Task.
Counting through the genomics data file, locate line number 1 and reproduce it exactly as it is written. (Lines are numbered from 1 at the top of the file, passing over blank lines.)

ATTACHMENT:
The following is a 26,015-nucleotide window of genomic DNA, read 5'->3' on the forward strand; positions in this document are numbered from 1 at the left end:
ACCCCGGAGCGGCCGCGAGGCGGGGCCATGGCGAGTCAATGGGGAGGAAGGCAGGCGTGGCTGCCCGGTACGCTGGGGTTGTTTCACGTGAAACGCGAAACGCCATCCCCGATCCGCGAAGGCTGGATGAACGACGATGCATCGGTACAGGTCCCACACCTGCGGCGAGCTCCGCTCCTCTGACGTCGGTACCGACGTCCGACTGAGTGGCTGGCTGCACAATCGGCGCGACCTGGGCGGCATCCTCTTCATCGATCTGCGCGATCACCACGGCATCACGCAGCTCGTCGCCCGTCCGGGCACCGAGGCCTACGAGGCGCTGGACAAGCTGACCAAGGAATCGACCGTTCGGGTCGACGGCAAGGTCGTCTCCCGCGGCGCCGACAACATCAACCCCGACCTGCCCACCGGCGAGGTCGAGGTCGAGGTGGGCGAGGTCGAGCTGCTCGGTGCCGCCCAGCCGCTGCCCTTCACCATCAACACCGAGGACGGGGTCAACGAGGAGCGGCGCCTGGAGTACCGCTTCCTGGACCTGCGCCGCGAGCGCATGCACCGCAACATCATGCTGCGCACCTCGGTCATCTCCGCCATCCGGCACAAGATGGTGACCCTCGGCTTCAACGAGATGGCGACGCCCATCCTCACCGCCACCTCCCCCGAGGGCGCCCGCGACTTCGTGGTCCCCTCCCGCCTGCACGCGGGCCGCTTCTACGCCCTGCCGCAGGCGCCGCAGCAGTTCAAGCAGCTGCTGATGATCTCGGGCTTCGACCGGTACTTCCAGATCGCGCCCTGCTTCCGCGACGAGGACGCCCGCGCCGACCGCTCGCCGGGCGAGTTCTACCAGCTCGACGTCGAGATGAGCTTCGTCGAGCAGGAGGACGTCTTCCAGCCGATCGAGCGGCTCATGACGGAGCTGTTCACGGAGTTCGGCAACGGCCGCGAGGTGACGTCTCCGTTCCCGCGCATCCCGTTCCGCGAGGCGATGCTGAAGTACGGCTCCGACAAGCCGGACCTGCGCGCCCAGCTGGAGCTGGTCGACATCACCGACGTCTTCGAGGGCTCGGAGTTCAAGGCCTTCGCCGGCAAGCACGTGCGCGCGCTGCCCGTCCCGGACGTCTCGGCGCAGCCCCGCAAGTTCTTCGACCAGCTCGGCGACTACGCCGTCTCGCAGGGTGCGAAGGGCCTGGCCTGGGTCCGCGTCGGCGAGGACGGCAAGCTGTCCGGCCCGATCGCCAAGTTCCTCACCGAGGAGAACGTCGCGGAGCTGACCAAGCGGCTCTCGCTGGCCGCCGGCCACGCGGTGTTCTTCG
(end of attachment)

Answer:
The following is a 26,015-nucleotide window of genomic DNA, read 5'->3' on the forward strand; positions in this document are numbered from 1 at the left end: